Vol. 35, No. 5
Ecuador: Trust fund to keep oil un-drilled
In early August, Ecuador signed an agreement with the United Nations Development Fund (UNDP) creating a trust fund to support Ecuador’s commitment to keep 20 percent of the country’s oil in the ground and un-drilled. This development could serve as a model for protecting environmental and indigenous habitats while generating revenue. At the same time, some fear that the Ecuadorian government has created a brilliant smokescreen: While it garners praise for its progressive environmental policies it may be planning to exploit oil in other regions of the Ecuadorian Amazon.
Because oil represents 60 percent of Ecuador’s exports, making a decision not to exploit oil in the Ishpingo, Tambococha and Tiputini blocks of Yasuni National Park is quite novel. The Ecuadorian government claims that drilling in this region that is knows as the ITT–Yasuni could bring in at least $7 billion at today’s prices. Instead it is seeking contributions from donors for a $3.6 billion trust fund to protect the area.
The ITT–Yasuni initiative represents the first time an arrangement has been made that provides an incentive for a country not to drill oil. At the signing of the agreement UNDP administrator Rebecca Grynspan stated: “We are witnessing the inauguration of new instruments of cooperation, which will act as a basis for supporting other national and international efforts directed toward the search for economies that are in harmony with society, nature and the planet.”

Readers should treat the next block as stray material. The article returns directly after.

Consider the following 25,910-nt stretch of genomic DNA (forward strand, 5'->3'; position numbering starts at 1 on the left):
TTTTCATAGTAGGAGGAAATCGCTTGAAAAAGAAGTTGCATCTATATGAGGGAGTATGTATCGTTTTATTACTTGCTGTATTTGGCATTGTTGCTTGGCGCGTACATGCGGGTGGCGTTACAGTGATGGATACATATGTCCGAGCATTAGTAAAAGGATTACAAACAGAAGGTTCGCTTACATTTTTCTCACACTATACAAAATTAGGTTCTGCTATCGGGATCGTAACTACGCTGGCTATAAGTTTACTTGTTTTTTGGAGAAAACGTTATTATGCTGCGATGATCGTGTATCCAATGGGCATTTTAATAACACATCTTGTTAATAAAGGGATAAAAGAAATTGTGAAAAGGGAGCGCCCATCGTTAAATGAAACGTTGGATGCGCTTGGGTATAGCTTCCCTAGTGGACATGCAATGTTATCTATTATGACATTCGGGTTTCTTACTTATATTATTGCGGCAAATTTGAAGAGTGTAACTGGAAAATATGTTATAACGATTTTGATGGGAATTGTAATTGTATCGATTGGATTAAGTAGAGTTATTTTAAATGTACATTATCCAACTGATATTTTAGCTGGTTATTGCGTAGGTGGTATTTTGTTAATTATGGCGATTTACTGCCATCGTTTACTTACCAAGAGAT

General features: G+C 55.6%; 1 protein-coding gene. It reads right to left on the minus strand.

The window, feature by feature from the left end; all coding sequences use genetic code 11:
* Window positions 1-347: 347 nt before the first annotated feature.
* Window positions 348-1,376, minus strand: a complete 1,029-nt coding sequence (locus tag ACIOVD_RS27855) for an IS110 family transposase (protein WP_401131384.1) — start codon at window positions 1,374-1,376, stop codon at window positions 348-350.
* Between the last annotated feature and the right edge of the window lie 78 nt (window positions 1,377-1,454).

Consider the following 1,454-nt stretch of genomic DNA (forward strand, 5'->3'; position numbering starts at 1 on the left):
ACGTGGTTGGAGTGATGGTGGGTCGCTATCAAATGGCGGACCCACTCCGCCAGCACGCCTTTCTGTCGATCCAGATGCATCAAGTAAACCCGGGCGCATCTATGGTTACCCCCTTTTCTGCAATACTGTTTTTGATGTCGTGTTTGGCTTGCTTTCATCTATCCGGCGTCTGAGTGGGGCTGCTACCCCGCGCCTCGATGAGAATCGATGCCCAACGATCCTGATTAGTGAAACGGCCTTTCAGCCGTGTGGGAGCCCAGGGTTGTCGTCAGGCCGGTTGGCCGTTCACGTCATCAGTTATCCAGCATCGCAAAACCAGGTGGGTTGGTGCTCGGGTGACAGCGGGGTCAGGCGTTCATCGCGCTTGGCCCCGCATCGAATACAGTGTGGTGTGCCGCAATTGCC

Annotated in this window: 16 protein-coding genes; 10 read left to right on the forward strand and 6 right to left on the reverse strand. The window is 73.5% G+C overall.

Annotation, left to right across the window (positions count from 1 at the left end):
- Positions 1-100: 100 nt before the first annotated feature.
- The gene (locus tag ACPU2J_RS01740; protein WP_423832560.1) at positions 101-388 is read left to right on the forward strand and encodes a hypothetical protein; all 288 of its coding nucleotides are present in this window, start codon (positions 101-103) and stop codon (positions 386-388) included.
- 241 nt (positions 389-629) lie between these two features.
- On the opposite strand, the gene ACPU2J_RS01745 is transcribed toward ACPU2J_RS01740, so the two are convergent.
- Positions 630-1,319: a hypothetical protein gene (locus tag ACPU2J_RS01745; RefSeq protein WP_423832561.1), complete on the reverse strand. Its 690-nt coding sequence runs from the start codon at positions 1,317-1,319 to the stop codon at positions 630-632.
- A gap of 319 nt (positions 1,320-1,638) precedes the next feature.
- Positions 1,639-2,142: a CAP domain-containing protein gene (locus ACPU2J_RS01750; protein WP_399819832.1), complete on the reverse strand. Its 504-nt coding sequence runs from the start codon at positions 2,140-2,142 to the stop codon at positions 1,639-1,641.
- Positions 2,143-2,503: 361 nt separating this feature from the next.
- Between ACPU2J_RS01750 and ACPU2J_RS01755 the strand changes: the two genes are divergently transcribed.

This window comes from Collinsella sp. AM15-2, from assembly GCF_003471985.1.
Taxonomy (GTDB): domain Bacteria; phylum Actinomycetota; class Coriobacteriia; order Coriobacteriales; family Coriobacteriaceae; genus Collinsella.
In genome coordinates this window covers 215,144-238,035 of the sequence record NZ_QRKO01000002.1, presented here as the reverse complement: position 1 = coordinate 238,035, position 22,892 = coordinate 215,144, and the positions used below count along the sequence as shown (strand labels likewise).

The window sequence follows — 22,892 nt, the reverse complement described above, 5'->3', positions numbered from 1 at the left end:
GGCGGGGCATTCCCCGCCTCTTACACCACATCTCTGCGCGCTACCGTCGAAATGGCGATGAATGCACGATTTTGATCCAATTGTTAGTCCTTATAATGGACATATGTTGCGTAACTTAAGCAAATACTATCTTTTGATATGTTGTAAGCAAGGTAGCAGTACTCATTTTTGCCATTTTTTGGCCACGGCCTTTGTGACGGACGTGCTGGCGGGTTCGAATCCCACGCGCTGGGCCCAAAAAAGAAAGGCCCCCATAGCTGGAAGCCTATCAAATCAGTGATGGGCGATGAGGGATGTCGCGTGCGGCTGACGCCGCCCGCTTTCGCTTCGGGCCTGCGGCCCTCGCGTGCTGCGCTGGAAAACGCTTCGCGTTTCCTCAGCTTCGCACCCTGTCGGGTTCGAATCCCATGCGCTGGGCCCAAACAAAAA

At the international climate negotiations that continued in Bonn, Germany in August, there were some active proposals for rich industrialized countries to pay less-industrialized countries to not exploit their forests, but the idea of paying countries not to develop oil reserves is extremely forward-thinking. The UNDP estimates that leaving this area un-drilled will spare the earth 400 million tons of greenhouse gases while preserving an area rich in biodiversity.
Yasuni National Park is situated where the Amazon, the Andes and the equator meet. Recently it was found to be home to more than 20 threatened mammal species, including jaguars, otters and monkeys, and several hundred bird species. Six hundred and fifty species of tree and shrub lie within a single hectare, representing more than in the entire continent of North America.
This is the first experiment in recognizing the removal of oil from the land and its accompanying environmental destruction and pollutions is actually a loss, not a gain. Ecuador has placed a price on the gift of biodiversity and asked for donors to pay to preserve that gift. So far a few European countries (Germany, Spain, France, Sweden and Switzerland) have shown interest by collectively committing $1.5 billion to the trust fund. Ecuador has been asked by Guatemala and Nigeria for assistance in coming up with similar program for their own countries.
The UNDP will administer the trust fund money to protect 4.8m hectares of land in Ecuador’s other national parks – including the Galapagos Islands – and to develop renewable energy sources and build schools and hospitals for indigenous communities.
While the idea has potential to preserve biodiversity and prevent pollution, this agreement was years in the making. Ecuador’s civil society and the Huarorani (indigenous people of the affected region) kept the idea alive with citizen action, petitions and national and internationals public opinion campaigns.
While recognizing the importance of this agreement to protect this fragile bio-region, many environmentalists and human rights activists are wary. In the past, contribution pledges have been made and not kept and commitments toward environmental protection have fallen to the wayside. All parties must be held to their word. Oil remains a major source of tension in many Amazonian communities dividing governments and people. Some fear that Ecuadorian President Correa will use the ITT-Yasuni conservation initiative as a smokescreen masking plans to open other areas of the Amazon for oil development that will offset income lost from the ITT–Yasuni closure.